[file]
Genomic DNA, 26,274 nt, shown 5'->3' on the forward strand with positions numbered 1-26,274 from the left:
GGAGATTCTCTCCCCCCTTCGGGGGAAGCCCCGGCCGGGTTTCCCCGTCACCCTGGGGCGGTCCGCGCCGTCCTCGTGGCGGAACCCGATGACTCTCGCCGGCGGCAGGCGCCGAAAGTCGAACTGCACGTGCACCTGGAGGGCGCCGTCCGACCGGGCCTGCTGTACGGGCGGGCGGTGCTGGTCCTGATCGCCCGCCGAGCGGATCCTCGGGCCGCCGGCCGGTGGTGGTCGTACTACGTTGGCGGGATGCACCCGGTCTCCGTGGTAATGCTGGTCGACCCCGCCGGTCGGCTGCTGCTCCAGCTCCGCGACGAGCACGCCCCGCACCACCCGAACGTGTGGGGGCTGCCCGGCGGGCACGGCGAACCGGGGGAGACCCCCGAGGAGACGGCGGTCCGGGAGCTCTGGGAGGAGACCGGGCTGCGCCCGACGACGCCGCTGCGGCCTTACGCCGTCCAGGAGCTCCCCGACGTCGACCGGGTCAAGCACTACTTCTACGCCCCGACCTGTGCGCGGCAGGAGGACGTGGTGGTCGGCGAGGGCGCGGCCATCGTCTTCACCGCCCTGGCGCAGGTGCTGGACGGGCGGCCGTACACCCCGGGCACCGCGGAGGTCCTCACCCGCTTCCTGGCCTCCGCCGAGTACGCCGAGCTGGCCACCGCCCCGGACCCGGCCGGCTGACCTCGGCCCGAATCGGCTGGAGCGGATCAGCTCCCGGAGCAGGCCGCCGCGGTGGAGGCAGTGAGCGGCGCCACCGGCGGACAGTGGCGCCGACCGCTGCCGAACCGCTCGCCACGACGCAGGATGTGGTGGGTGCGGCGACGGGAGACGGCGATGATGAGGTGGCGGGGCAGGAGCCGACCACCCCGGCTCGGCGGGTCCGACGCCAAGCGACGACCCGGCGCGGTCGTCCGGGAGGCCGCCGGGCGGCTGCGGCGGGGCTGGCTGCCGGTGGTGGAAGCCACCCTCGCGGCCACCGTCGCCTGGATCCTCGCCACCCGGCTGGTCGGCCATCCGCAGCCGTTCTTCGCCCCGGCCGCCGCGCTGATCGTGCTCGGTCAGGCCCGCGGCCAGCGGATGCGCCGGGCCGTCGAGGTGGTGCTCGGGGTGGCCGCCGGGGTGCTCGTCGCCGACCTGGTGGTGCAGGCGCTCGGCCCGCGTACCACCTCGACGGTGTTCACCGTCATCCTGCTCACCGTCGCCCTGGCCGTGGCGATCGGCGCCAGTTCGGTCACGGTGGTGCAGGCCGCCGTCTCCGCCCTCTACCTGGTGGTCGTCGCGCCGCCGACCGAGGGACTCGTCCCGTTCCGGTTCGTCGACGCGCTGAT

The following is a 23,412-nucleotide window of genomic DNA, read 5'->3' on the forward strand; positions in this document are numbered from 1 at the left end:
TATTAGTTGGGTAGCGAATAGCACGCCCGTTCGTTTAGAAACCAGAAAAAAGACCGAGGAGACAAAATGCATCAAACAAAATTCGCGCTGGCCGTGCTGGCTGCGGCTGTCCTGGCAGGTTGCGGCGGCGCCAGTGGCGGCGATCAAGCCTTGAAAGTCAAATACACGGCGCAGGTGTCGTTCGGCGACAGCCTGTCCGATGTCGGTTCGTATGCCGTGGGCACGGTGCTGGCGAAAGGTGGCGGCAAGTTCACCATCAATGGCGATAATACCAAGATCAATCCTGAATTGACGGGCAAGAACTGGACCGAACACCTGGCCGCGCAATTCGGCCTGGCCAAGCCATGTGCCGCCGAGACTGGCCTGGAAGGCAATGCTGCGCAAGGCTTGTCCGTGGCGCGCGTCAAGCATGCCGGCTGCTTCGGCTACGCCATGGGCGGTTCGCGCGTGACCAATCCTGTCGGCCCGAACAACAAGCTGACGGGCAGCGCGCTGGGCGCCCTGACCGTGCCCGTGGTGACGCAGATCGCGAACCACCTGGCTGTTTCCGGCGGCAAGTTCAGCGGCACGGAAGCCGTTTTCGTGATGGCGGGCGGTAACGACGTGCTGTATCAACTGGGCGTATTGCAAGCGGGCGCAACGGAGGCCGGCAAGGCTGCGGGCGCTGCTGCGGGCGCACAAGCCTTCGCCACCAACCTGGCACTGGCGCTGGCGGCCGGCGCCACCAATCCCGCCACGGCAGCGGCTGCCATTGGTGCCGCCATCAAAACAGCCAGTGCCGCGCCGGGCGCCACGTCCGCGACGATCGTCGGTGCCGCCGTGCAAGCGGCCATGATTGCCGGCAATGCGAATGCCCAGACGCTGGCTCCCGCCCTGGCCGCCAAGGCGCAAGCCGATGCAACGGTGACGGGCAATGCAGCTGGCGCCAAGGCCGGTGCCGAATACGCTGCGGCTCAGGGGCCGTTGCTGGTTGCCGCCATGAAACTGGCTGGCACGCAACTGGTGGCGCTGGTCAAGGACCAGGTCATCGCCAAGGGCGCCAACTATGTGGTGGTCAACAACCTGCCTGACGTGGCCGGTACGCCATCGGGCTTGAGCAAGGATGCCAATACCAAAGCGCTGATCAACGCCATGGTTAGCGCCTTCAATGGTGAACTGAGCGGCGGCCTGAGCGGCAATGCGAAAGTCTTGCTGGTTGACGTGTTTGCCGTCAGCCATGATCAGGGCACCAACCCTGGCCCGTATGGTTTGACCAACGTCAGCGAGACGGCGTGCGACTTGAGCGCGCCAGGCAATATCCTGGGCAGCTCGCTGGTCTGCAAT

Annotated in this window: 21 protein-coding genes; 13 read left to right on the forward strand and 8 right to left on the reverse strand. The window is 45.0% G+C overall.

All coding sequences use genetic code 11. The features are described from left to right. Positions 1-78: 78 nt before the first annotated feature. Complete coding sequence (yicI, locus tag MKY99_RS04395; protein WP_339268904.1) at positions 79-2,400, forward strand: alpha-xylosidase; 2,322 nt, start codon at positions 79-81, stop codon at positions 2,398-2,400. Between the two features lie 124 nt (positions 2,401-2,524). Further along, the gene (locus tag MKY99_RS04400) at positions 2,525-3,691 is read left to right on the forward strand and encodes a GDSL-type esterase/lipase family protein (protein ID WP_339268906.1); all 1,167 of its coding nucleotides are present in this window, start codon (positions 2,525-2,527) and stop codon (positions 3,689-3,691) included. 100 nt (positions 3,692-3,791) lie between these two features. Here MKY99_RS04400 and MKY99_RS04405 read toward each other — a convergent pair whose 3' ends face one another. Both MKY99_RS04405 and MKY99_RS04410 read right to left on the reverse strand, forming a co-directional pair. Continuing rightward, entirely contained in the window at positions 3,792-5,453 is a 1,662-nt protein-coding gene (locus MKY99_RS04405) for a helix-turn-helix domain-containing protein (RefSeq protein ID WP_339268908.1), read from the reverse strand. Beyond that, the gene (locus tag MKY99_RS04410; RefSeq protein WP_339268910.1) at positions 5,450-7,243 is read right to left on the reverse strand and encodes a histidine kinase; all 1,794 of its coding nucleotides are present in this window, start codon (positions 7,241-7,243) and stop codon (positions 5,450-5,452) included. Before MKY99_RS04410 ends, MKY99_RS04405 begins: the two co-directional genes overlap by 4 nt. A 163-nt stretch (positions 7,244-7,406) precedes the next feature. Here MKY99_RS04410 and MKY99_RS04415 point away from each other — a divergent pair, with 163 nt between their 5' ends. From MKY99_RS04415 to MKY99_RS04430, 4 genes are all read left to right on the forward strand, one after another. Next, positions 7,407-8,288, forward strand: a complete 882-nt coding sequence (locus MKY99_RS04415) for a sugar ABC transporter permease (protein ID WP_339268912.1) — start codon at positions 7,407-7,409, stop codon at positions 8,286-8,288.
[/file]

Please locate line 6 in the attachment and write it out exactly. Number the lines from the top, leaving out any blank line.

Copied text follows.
All coding sequences use genetic code 11. The features are described from left to right. Positions 1-78: 78 nt before the first annotated feature. Complete coding sequence (yicI, locus tag MKY99_RS04395; protein WP_339268904.1) at positions 79-2,400, forward strand: alpha-xylosidase; 2,322 nt, start codon at positions 79-81, stop codon at positions 2,398-2,400. Between the two features lie 124 nt (positions 2,401-2,524). Further along, the gene (locus tag MKY99_RS04400) at positions 2,525-3,691 is read left to right on the forward strand and encodes a GDSL-type esterase/lipase family protein (protein ID WP_339268906.1); all 1,167 of its coding nucleotides are present in this window, start codon (positions 2,525-2,527) and stop codon (positions 3,689-3,691) included. 100 nt (positions 3,692-3,791) lie between these two features. Here MKY99_RS04400 and MKY99_RS04405 read toward each other — a convergent pair whose 3' ends face one another. Both MKY99_RS04405 and MKY99_RS04410 read right to left on the reverse strand, forming a co-directional pair. Continuing rightward, entirely contained in the window at positions 3,792-5,453 is a 1,662-nt protein-coding gene (locus MKY99_RS04405) for a helix-turn-helix domain-containing protein (RefSeq protein ID WP_339268908.1), read from the reverse strand. Beyond that, the gene (locus tag MKY99_RS04410; RefSeq protein WP_339268910.1) at positions 5,450-7,243 is read right to left on the reverse strand and encodes a histidine kinase; all 1,794 of its coding nucleotides are present in this window, start codon (positions 7,241-7,243) and stop codon (positions 5,450-5,452) included. Before MKY99_RS04410 ends, MKY99_RS04405 begins: the two co-directional genes overlap by 4 nt. A 163-nt stretch (positions 7,244-7,406) precedes the next feature. Here MKY99_RS04410 and MKY99_RS04415 point away from each other — a divergent pair, with 163 nt between their 5' ends. From MKY99_RS04415 to MKY99_RS04430, 4 genes are all read left to right on the forward strand, one after another. Next, positions 7,407-8,288, forward strand: a complete 882-nt coding sequence (locus MKY99_RS04415) for a sugar ABC transporter permease (protein ID WP_339268912.1) — start codon at positions 7,407-7,409, stop codon at positions 8,286-8,288.